The conventional wisdom says that when it comes to sex, men respond to visual stimulation, while women need an emotional connection.
Guys are shallow, they want it all the time — give ’em one flash of cleavage and boom, they’re ready to go! On the other hand, women are deeper; they insist on feeling connected, embraced, even loved before they can respond sexually.
You’ve heard stuff like that, right? The woman doesn’t want it, so it’s up to the man to seduce her.
Maybe you experienced that when dating back in your twenties. Perhaps it was even true during your marriage.
But how about now, as a Divorced Over 50? In our situation, does that old way of thinking hold up?
Let’s start with this article from Female First, which says that 80% of women who reach menopause feel more sexually liberated and become more active afterwards. (It also warns that half are not satisfied with their sex lives).
Health.com offers “8 Reasons Sex is Better After 50,” including factors like no kids at home and financial security. It also notes that older women are more comfortable about sex, knowing better what they want, and feeling freer to ask for it. Additionally, getting off birth control can make a woman’s hormones surge, contributing to more desire.
And then there’s an article from Goodmen Project entitled “One Secret That Will Unleash Your Wife’s Desire.” Hewing to that conventional wisdom, author Karen Brody says that a woman doesn’t get as turned on visually as men do. Rather, a woman’s desire is driven by “micro-events” that make her feel good in her partner’s presence. Brody says the woman needs to feel seen and appreciated by her man, that he’s taking care of her, and that he demonstrates trustworthiness by respecting and admiring her.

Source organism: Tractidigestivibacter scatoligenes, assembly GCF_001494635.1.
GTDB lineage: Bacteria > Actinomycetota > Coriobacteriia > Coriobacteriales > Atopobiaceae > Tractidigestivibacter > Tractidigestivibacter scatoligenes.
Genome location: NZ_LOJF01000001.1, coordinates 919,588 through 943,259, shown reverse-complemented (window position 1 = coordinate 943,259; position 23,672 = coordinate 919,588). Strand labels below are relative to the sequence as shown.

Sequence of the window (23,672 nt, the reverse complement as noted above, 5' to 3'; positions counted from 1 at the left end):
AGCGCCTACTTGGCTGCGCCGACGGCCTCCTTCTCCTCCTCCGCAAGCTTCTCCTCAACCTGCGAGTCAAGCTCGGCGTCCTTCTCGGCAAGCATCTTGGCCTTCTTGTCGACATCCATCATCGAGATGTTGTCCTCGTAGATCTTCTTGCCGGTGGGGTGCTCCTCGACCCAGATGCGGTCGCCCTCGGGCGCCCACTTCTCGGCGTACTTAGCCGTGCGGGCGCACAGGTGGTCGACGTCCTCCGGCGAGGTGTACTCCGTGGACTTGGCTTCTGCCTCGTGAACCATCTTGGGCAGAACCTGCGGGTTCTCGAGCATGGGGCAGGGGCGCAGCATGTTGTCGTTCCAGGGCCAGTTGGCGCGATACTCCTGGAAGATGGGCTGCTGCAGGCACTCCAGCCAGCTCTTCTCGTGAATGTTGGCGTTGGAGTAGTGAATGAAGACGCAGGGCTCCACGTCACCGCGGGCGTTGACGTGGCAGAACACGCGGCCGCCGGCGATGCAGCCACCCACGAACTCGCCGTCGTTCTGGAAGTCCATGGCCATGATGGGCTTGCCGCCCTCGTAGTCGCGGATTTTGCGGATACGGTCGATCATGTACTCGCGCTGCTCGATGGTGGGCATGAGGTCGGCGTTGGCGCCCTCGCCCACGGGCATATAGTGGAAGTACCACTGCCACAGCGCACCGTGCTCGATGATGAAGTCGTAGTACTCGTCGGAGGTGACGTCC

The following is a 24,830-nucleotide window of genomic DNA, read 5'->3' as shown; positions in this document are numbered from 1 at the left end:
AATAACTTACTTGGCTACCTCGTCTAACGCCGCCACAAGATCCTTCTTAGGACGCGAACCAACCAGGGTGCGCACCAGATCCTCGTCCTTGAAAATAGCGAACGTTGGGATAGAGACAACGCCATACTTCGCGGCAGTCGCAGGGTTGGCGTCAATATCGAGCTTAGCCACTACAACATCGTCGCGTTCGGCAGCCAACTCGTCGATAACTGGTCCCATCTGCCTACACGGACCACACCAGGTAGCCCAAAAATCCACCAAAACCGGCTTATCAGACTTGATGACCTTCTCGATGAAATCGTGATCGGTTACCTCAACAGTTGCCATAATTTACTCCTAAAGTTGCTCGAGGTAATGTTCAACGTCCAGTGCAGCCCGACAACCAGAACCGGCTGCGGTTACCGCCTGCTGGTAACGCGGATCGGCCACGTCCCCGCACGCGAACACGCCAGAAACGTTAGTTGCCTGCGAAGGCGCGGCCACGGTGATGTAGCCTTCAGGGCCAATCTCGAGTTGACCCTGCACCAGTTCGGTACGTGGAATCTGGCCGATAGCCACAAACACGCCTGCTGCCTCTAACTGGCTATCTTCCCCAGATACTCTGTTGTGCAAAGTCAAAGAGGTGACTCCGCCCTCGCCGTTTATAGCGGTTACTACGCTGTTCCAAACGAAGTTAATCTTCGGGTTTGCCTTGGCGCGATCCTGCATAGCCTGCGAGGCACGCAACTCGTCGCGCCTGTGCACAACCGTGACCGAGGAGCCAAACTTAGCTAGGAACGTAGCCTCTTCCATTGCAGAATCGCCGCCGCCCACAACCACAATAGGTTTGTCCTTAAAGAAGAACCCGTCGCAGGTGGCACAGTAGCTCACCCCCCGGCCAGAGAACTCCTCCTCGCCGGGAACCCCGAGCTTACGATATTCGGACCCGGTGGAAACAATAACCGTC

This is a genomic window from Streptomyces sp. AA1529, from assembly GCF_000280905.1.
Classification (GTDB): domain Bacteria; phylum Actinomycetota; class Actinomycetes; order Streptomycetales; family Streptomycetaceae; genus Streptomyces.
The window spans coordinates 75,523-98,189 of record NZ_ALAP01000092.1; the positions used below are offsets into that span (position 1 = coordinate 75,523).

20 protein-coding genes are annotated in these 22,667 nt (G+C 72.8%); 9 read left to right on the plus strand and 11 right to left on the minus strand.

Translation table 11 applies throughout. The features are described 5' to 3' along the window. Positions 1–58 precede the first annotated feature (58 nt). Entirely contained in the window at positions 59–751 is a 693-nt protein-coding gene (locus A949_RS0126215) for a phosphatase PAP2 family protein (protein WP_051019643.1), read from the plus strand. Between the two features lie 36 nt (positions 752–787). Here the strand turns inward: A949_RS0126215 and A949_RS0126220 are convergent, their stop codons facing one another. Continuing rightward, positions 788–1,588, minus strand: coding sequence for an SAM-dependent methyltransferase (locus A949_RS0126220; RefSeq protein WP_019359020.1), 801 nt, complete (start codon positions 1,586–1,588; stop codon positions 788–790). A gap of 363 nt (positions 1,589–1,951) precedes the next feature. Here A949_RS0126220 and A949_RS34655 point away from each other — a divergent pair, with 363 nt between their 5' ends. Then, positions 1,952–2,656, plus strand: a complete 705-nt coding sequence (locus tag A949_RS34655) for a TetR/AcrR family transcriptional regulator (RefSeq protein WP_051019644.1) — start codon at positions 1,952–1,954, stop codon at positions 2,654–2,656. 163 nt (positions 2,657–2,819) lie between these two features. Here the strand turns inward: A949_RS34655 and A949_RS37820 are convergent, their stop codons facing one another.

Let me jump in here to say I’d hope any man in a committed relationship would be making his partner feel this way — not because it’ll lead to sex, but because that’s how he should be treating her. If that turns out to be a turn on for her, and the man wants it, too, then it’s a win-win.
There’s a very detailed comment below Brody’s article that argues against the visual-versus-emotional distinction. “Mikael” says it’s all about stress levels. Since men could traditionally leave work behind when they got home, it was easy to always be hot-to-trot. Women, however, with continual issues like kids to care for and households to run, were afforded no such luxury, stunting their desires. Mikael suggests that rather than men learning techniques to get sex, it’d be better for both parties to work toward a balanced relationship. When each feels carefree, supported, respected, and admired, the sex will just follow naturally.
What do you think? What was your sex life like while dating and in your marriage, and what are you finding now?
Women, has your desire increased, and are you more easily excited than before? What do you think of the “conventional wisdom” that you need an emotional connection to be interested sexually? Is that an outdated concept? Or maybe it depends on who you’re with, and what you’re looking for?
And men, have things changed in your world? Is a flash of cleavage enough to get you going, or are you placing more value on a solid relationship, and feeling good about yourself and connected to your partner? Let’s discuss….
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